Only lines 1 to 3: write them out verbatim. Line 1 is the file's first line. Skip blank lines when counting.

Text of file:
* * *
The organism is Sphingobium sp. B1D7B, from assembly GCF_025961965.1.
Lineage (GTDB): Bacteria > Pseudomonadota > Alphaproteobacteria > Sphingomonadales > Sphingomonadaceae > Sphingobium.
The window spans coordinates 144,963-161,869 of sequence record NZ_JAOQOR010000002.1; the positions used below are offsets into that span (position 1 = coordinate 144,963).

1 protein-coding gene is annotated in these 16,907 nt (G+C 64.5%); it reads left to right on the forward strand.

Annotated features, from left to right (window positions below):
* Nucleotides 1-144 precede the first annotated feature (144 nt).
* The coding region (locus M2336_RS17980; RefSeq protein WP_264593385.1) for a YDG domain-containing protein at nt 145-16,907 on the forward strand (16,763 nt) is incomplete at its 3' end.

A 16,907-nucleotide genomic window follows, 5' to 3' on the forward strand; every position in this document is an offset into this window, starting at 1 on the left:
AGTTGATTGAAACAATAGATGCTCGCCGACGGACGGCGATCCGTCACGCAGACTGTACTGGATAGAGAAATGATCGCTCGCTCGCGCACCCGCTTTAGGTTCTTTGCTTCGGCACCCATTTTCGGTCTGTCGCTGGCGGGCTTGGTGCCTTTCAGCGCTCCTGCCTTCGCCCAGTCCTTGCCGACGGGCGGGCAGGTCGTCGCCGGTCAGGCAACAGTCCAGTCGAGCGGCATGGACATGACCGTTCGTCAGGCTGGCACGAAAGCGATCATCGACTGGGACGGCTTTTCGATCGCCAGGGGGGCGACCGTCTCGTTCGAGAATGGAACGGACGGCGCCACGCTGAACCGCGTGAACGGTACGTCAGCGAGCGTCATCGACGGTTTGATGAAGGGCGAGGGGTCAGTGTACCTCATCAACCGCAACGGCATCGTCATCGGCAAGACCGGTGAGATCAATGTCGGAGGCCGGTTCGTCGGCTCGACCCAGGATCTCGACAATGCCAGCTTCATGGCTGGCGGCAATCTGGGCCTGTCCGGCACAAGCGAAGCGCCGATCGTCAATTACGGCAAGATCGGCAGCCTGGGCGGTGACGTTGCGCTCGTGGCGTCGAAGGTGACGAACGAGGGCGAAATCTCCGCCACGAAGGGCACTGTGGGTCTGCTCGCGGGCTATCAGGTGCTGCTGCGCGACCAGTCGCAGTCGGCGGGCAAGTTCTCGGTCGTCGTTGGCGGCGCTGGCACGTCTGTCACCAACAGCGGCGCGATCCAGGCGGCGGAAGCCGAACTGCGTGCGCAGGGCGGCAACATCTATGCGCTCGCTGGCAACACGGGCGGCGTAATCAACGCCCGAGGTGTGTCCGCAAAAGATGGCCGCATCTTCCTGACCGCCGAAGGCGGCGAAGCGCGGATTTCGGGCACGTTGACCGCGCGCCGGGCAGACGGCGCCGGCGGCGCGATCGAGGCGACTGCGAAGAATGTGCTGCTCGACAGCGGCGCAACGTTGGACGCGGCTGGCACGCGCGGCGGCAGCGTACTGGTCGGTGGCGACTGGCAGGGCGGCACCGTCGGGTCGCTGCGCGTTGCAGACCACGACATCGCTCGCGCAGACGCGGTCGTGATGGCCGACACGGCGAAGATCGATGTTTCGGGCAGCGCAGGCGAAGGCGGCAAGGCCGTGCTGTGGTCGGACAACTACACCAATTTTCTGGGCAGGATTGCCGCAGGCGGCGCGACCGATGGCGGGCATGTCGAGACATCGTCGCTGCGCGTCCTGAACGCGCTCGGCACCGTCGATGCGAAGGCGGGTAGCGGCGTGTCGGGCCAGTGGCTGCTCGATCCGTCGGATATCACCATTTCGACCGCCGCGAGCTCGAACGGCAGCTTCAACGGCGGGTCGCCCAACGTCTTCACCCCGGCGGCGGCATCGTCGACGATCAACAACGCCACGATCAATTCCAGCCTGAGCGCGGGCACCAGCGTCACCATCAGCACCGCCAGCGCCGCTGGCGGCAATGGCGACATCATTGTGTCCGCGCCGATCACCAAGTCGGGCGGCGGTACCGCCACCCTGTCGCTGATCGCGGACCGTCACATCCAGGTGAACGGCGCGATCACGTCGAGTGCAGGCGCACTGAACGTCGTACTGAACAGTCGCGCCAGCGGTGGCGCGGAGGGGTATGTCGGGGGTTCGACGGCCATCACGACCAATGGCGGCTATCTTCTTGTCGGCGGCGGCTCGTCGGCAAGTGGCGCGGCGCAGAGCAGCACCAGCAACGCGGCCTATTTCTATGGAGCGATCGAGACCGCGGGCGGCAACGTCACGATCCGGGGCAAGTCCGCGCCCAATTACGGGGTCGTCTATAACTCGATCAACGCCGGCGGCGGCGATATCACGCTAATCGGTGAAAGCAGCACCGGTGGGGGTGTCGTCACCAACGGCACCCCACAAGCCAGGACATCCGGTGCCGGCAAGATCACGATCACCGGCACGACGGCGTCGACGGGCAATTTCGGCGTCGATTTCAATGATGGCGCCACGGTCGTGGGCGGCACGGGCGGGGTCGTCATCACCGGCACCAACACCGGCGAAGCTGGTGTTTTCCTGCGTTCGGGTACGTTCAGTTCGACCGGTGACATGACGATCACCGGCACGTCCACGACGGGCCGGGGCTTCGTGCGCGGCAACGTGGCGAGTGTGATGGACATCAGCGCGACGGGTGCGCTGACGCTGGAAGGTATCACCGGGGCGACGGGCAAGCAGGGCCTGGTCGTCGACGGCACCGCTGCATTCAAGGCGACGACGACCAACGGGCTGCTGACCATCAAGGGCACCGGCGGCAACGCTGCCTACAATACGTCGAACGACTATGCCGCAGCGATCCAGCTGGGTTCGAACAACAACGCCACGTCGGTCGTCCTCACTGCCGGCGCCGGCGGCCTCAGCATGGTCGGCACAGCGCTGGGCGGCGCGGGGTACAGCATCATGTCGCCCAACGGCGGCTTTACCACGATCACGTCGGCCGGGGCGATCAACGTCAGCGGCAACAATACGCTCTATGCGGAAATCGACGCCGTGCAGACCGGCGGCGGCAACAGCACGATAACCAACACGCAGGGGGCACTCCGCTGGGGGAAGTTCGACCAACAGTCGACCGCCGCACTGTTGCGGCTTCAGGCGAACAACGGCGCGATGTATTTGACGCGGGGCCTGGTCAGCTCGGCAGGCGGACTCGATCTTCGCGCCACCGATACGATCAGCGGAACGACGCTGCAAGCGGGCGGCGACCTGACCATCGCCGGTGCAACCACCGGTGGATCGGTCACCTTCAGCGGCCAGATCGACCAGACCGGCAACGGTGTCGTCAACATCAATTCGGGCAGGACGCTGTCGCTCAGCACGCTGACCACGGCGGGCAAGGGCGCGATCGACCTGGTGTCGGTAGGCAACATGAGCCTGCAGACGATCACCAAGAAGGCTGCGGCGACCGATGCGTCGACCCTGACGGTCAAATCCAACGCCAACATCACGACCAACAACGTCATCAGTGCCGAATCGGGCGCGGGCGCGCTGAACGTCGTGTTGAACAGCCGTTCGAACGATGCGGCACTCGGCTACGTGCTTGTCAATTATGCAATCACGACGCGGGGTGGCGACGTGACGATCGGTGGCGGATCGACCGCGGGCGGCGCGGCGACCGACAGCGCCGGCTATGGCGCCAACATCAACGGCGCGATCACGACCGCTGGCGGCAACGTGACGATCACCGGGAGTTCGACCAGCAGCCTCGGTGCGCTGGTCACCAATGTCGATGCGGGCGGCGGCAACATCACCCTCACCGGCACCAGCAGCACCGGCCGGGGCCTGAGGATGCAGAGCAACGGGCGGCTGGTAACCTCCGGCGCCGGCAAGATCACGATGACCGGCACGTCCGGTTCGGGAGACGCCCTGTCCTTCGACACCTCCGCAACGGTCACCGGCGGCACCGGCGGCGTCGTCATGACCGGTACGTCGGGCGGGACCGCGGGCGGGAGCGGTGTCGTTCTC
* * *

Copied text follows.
The organism is Sphingobium sp. B1D7B, from assembly GCF_025961965.1.
Lineage (GTDB): Bacteria > Pseudomonadota > Alphaproteobacteria > Sphingomonadales > Sphingomonadaceae > Sphingobium.
The window spans coordinates 144,963-161,869 of sequence record NZ_JAOQOR010000002.1; the positions used below are offsets into that span (position 1 = coordinate 144,963).